In 1972, Rupert, 8 and Evert, 6 are two lovable and wildly imaginative brothers, lost in their cowboys-and-Indians fantasies and in the playground romances with the neighborhood girls. In ...
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In 1972, Rupert, 8 and Evert, 6 are two lovable and wildly imaginative brothers, lost in their cowboys-and-Indians fantasies and in the playground romances with the neighborhood girls. In the background is the warm but explosive and unstable mother, and the charming but unreliable father. The family has moved to a new house, the future looks bright. Everything starts to fall apart when Rupert finds a hidden letter. There are terrible fights and hushed whispers, then mom is taken somewhere to rest for a while. Later on there is confusing talk about a new mom. The brothers make a blood oath: One can't lie or die or one has to pay the other a million or more for the rest of his life. Rupert tries to hold the family together. But finally things get too complicated, and real tragedy waits in the wings of the fantasy plays. In 1982 the guilt-ridden 18-year-old Rupert tries to remember and understand the events of the past amidst the chaos of the present. If he doesn't find absolution, the ... Written by
A Very Subtle Storytelling from a Promising New Talent
A teenager who seems sad is on a bus back home to celebrate his younger brothers birthday. They went out to hang out with the crowd in the evening, but a little boy who doesn't belong to the occasion suddenly appears, so the memories and secrets behind the boy's sorrow face start to get revealed.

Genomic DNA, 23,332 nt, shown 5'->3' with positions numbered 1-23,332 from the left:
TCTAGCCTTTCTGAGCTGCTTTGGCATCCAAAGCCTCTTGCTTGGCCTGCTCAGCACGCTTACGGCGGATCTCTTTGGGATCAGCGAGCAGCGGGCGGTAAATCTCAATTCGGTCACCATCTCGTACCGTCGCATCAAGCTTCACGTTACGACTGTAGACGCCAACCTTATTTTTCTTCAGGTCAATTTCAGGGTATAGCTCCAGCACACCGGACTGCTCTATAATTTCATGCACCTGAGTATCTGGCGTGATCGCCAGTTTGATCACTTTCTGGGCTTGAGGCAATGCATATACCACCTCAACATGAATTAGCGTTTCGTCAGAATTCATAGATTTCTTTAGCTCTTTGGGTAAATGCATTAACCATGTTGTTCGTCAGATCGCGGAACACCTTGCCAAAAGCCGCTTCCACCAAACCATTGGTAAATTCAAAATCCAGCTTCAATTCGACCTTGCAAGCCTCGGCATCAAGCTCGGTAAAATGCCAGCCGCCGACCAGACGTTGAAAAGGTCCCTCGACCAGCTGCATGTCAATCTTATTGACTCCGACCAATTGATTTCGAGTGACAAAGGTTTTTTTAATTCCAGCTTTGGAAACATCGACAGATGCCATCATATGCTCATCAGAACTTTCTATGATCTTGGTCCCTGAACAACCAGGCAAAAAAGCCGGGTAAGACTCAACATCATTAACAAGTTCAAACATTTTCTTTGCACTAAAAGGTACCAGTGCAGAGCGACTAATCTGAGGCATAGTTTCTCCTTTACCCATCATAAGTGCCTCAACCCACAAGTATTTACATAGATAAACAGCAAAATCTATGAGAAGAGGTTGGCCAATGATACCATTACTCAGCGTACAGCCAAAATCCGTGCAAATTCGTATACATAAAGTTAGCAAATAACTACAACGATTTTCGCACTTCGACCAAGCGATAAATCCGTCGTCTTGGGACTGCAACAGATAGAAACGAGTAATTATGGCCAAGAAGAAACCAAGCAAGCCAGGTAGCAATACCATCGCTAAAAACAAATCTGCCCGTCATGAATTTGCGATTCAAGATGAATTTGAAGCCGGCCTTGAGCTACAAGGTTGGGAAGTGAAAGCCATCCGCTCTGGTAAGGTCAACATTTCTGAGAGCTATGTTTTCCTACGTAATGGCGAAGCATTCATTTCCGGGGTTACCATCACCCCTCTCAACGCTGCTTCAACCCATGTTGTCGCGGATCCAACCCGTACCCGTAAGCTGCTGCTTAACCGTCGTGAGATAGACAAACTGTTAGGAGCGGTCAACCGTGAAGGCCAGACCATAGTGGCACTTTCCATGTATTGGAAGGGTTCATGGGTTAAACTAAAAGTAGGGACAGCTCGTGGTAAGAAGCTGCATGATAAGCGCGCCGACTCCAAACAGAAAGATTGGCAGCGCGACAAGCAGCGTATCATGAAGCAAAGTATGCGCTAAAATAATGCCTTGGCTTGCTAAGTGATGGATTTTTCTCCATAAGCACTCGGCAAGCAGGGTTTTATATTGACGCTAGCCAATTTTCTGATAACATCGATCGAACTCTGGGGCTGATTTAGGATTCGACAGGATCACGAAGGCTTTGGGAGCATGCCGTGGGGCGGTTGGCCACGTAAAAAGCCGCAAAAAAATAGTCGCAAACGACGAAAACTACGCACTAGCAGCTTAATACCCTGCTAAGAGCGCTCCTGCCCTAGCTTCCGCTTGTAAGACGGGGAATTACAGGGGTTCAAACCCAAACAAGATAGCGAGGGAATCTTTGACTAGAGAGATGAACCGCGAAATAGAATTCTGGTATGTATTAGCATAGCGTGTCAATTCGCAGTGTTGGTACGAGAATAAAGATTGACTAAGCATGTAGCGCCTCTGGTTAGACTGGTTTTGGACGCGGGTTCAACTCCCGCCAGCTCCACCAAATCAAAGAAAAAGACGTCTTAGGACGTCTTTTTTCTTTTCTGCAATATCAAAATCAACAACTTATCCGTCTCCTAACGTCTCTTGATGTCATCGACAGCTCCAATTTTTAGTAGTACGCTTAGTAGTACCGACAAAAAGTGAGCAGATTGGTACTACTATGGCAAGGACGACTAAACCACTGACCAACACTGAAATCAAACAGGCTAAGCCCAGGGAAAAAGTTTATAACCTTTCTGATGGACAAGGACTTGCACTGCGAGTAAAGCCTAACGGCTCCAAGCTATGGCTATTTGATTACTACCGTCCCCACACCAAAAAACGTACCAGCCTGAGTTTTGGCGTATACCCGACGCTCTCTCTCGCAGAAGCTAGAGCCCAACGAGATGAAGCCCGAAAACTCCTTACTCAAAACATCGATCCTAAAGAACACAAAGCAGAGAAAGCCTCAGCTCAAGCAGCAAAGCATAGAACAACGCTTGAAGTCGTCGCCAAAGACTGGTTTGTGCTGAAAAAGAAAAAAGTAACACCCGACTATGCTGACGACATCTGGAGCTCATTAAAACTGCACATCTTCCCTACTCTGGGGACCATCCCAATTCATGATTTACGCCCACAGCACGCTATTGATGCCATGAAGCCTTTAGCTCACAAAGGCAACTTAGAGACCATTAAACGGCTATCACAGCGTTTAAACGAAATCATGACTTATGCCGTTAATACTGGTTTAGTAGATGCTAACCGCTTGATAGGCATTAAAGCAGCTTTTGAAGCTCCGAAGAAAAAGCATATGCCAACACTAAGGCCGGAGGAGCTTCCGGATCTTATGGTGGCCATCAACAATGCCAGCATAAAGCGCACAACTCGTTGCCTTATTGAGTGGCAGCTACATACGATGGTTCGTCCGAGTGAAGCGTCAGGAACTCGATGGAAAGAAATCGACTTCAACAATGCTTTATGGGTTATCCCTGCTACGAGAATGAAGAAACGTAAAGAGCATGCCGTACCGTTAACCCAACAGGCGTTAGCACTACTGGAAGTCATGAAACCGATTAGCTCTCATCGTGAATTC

This first feature by the Finnish female director Zaida Bergroth is based on a play by Antti Raivio. It's Raivio's semi-autobiography, so it would never be easy for anyone to interpret his own very personal story, but Ms Bergroth proved herself a good storyteller and told the story very subtly.
It was a family full of Joy, until one day the older brother Rupert found a letter left on the floor, and everything would never be the same. It's not a very special story to tell, but it's a story which everyone would feel connected to in each their own perspective. Personally, I felt deeply connected to the situation and profoundly moved by the feelings that couldn't be shown in the characters.
Ms Bergroth not only fully transformed the play into a cinematic experience but also brilliantly used a few very imaginative metaphors to lead the audience to get into the story deeper and deeper, but it still maintains a clear view when the memories and the present shuffle through back and forth. It also has some funny scenes that decrease the heavy tone.
The ensemble cast is impressive. especially the two young actors who played the brothers are amazingly good. They reminded me of the equally good sisters in "In America." The use of the song "Sugar Baby Love" and a cover of "You Don't Have to Say You Love Me" fit the scenes perfectly and make the film more unforgettable.
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